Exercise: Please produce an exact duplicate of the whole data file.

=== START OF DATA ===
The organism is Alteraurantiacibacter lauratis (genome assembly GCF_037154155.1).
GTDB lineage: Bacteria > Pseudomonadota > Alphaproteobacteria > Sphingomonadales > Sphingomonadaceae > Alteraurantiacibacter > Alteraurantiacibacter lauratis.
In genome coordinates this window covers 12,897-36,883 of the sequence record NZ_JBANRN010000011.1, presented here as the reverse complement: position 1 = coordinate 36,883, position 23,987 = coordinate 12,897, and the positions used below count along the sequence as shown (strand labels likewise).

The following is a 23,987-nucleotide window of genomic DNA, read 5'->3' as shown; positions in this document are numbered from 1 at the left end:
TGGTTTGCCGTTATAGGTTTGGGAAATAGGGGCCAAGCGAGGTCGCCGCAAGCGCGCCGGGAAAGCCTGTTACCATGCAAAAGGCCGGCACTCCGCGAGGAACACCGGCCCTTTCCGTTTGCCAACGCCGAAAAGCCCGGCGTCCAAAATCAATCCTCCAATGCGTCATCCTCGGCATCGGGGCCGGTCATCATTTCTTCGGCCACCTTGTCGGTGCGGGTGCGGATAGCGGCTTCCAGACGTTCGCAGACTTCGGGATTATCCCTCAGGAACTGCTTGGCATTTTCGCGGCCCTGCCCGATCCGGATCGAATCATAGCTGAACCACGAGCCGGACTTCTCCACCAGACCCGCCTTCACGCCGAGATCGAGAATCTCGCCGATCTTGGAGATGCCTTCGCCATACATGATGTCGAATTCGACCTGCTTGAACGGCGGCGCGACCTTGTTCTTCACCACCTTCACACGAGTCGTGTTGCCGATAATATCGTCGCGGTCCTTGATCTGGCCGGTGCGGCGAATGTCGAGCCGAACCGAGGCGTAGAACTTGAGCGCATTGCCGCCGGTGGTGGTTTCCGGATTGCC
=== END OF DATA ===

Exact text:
The organism is Alteraurantiacibacter lauratis (genome assembly GCF_037154155.1).
GTDB lineage: Bacteria > Pseudomonadota > Alphaproteobacteria > Sphingomonadales > Sphingomonadaceae > Alteraurantiacibacter > Alteraurantiacibacter lauratis.
In genome coordinates this window covers 12,897-36,883 of the sequence record NZ_JBANRN010000011.1, presented here as the reverse complement: position 1 = coordinate 36,883, position 23,987 = coordinate 12,897, and the positions used below count along the sequence as shown (strand labels likewise).

The following is a 23,987-nucleotide window of genomic DNA, read 5'->3' as shown; positions in this document are numbered from 1 at the left end:
TGGTTTGCCGTTATAGGTTTGGGAAATAGGGGCCAAGCGAGGTCGCCGCAAGCGCGCCGGGAAAGCCTGTTACCATGCAAAAGGCCGGCACTCCGCGAGGAACACCGGCCCTTTCCGTTTGCCAACGCCGAAAAGCCCGGCGTCCAAAATCAATCCTCCAATGCGTCATCCTCGGCATCGGGGCCGGTCATCATTTCTTCGGCCACCTTGTCGGTGCGGGTGCGGATAGCGGCTTCCAGACGTTCGCAGACTTCGGGATTATCCCTCAGGAACTGCTTGGCATTTTCGCGGCCCTGCCCGATCCGGATCGAATCATAGCTGAACCACGAGCCGGACTTCTCCACCAGACCCGCCTTCACGCCGAGATCGAGAATCTCGCCGATCTTGGAGATGCCTTCGCCATACATGATGTCGAATTCGACCTGCTTGAACGGCGGCGCGACCTTGTTCTTCACCACCTTCACACGAGTCGTGTTGCCGATAATATCGTCGCGGTCCTTGATCTGGCCGGTGCGGCGAATGTCGAGCCGAACCGAGGCGTAGAACTTGAGCGCATTGCCGCCGGTGGTGGTTTCCGGATTGCC